Blog post

A more democratic NHS?

A locally engaged health service can lead to a more open, dynamic and pluralist model of NHS governance and accountability.
Matthew Taylor

26 May 2022

In weighing up the hopes for better integration and collaboration against concerns around operational pressures, Matthew Taylor discusses the potential positive impact that local government can have in health service decision-making.

How will integrated care systems change the health service? There are hopes for a better integration, more collaboration and a greater focus on health outcomes and inequalities. Equally, there are concerns that the weight of operational pressures or resistance from vested interests could frustrate some of the ambitions of system and place working. But one force for change, still underestimated, is surely the greater direct engagement of local government in health service decision-making.

Integrated care partnerships and place and locality bodies will give councils a direct say in how the NHS determines its priorities and spends its money. There will, no doubt, be tensions and misunderstandings, reflecting the differences in the cultures and accountabilities of the two sectors, but among nearly all the leaders I speak to there is enthusiasm for greater collaboration and integration. As we saw at a recent Confed workshop hosted by our place leaders’ network, this enthusiasm is shared by many council leaders.  

local accountability also offers two game-changing possibilities not only to empower local health leaders, but to change the culture of NHS

The democratic accountability of local authorities is sometimes seen as a potential problem; changes in political control can make long-term partnership more difficult to sustain, and politicians may be more prone to unhelpful grandstanding (including sometimes in response to NHS reconfiguration proposals). But local accountability also offers two game-changing possibilities not only to empower local health leaders, but to change the culture of NHS.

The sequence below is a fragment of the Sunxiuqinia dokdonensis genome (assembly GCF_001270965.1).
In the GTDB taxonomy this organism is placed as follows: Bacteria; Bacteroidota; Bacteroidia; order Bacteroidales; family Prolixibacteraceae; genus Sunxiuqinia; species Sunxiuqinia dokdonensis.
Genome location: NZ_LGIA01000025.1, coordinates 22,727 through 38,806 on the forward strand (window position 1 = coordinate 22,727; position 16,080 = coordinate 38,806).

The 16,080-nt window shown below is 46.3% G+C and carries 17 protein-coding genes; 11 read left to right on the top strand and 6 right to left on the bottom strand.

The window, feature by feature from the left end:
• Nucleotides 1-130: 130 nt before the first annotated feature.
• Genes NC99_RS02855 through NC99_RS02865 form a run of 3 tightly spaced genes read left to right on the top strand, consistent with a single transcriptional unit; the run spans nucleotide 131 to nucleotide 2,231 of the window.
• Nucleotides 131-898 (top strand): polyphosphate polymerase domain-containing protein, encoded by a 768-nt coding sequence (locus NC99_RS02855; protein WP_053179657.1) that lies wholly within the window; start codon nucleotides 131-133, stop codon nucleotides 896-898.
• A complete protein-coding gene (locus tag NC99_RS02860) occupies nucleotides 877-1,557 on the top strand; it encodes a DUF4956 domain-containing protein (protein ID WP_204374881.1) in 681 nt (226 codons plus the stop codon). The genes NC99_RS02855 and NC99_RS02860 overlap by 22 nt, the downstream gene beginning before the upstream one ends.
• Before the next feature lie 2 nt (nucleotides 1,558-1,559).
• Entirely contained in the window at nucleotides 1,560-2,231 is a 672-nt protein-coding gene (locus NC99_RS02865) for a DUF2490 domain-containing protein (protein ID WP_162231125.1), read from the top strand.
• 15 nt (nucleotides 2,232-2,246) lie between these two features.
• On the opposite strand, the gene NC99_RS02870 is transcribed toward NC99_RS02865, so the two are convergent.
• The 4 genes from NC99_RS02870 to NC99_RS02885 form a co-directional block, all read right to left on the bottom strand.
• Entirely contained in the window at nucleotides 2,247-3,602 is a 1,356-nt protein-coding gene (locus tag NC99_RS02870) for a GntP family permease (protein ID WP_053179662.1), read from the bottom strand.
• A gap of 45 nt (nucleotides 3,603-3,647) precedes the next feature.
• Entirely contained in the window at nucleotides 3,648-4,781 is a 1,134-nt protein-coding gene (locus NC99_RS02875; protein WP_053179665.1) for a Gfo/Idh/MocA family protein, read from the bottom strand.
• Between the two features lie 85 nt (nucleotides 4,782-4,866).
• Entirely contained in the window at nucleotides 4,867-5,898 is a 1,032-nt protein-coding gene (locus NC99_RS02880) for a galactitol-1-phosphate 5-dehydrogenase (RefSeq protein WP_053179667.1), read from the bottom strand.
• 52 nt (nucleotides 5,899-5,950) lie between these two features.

A step change in public engagement

The first lies in public engagement. Starved of cash for over a decade, but still seeking to make an impact on behalf of local people, councils have been forced to do difficult things and have hard conversations. There is a wide range of regulation I must abide by, from planning to parking to how I sort my rubbish. The rules often change. Recently, for example, drivers have had to adjust to new low traffic neighbourhoods (LTNs), closing off roads and confusing Satnavs.

These things are often controversial. There may be angry letters to the paper, outrage in the neighbourhood WhatsApp group, petitioning outside the supermarket. The leader of my London borough received death threats from residents opposed to LTNs. But this is the day-to-day reality of local politics. Part of the job of politicians is to shape public expectations, working with people and communities to explain why tough choices must be made and sometimes adapting those choices in the face of public views. And local politicians can always remind citizens that those they elected can be removed by the same process.

…to achieve a step change in health outcomes in a context of growing demand and limited capacity, we will surely need to have more challenging conversations with patients and the public